Dental caries is caused by bacterial pathogens that are a part of complex biofilm in which Streptococcus mutans and Lactobacilli were prevalently involved. These acidogenic bacteria alter their environment to favor their own viability. These are modulated by environmental changes with a sucrose-rich diet, which is an important risk factor. If the infectious disease is allowed to progress and demineralization is not countered with remineralization, cavitations will result.  Once cavitation through enamel allows bacteria to invade dentin, restoration by minimally invasive methods may be appropriate and necessary.  Unlike the traditional method, which provide treatment only after the advanced destruction of tooth tissue, this current method prevent and manage before cavitation occurs. Appropriate CAMBRA management mainly depends on the stage of the disease process and the subsequent severity of the damage to the teeth. , It includes the consideration of strategies that delay and reduce the early transmission of cariogenic microflora, control the infection, prevent or remineralize the early manifestations of the disease in the teeth and appropriately manage the more advanced stages of tooth demineralization and cavitation. CAMBRA supports the use of remineralization with chemical agents for early precavitated lesions sealing of occlusal non-cavitated lesions , along with tooth-preserving and minimally invasive restorative techniques when deemed necessary in treating cavitated lesions.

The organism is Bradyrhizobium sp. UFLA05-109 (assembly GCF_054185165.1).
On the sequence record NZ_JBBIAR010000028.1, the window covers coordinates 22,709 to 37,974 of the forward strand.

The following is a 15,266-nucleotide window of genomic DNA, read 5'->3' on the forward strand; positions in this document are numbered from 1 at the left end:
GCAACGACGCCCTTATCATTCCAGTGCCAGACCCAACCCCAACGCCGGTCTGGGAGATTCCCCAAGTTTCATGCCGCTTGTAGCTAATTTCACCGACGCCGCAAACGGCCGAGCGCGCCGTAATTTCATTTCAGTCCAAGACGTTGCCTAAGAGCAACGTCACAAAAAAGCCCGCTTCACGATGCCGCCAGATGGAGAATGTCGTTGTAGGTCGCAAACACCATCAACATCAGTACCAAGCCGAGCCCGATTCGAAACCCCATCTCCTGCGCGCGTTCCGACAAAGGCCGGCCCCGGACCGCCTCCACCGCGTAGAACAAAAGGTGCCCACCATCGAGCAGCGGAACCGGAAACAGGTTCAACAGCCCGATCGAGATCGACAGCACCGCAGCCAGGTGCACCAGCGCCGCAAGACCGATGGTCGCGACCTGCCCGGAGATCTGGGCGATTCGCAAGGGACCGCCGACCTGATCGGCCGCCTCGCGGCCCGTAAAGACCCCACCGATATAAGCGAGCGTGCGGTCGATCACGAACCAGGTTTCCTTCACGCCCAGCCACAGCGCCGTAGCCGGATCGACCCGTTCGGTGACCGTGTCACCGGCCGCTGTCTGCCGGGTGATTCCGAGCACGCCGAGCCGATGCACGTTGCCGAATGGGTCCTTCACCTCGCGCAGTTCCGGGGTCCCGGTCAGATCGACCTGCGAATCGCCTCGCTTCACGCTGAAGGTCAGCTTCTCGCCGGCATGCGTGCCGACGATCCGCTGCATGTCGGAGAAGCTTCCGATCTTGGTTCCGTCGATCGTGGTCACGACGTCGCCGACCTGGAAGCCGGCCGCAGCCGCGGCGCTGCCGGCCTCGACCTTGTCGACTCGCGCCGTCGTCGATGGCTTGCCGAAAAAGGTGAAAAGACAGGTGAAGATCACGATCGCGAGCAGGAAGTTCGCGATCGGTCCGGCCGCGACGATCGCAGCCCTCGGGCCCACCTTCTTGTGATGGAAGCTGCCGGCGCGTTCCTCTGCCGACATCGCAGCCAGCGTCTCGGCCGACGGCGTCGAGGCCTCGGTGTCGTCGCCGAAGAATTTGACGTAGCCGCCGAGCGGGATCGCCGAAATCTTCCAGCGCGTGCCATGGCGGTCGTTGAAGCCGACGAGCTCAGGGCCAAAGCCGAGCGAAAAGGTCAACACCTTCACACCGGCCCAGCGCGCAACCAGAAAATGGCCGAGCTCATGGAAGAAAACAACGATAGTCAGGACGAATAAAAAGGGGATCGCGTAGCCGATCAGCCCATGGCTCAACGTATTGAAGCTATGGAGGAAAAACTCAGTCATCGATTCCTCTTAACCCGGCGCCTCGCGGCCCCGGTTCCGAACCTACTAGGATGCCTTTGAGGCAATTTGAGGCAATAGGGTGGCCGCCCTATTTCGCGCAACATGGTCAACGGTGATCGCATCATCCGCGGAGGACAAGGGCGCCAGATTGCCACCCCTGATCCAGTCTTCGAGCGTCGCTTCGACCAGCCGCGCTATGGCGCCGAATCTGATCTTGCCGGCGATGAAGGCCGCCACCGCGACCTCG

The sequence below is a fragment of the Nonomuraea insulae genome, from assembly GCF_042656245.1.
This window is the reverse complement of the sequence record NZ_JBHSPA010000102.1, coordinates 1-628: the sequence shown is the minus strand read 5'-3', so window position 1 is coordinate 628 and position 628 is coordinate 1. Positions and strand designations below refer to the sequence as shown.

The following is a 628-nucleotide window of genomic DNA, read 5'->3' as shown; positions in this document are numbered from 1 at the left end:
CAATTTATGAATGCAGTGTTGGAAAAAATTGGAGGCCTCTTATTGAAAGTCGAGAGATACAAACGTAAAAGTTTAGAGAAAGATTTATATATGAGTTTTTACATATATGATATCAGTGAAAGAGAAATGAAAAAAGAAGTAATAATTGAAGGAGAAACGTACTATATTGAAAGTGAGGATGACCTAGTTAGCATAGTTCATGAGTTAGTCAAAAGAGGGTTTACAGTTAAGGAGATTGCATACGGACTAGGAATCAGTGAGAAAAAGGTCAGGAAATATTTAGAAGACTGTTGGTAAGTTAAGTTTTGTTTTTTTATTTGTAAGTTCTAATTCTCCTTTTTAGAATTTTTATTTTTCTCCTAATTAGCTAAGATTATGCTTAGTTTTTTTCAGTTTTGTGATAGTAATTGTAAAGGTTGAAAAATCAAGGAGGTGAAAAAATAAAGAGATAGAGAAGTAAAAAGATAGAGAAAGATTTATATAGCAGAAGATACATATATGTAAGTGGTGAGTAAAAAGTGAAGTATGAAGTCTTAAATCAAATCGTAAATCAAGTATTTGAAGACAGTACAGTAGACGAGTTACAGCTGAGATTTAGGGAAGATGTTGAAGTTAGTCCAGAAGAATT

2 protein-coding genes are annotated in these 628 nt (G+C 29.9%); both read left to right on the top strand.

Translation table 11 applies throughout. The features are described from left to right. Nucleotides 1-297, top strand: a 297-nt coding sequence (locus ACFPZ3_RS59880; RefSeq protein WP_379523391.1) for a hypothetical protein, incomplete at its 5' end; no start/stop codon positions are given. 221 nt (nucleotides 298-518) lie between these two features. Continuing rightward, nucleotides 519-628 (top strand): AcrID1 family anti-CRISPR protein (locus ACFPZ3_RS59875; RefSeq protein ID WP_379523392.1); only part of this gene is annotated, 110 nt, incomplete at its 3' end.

| Caries Balance and Imbalance Concept|| |
The Caries balance and imbalance model was created to represent the multifactorial nature of dental caries disease and to emphasize the balance between pathological and protective factors in the caries disease process. , If pathological factors predominate protective factors, the caries disease process progresses. It is a dynamic and delicate balance, tipping either way several times a day. Progression or reversal of caries disease is determined by the imbalance between disease indicators and risk factors on one side and the competing protective factors on the opposite.
| Disease Indicators|| |
Caries disease indicators are explained as physical signs of the presence of current dental caries disease or past dental caries disease history and activity. These indicators act as strong predictors of caries continuing unless implementation of the therapeutic intervention is made. 
The four disease indicators:
- Visible white spots on smooth surfaces
- Last 3 years restorations placed in the oral cavity as a result of caries
- Lesions approximating enamel visible on dental radiographs
- Carious cavitation lesions are showing radiographic penetration into the dentin.
| Clinical Examination|| |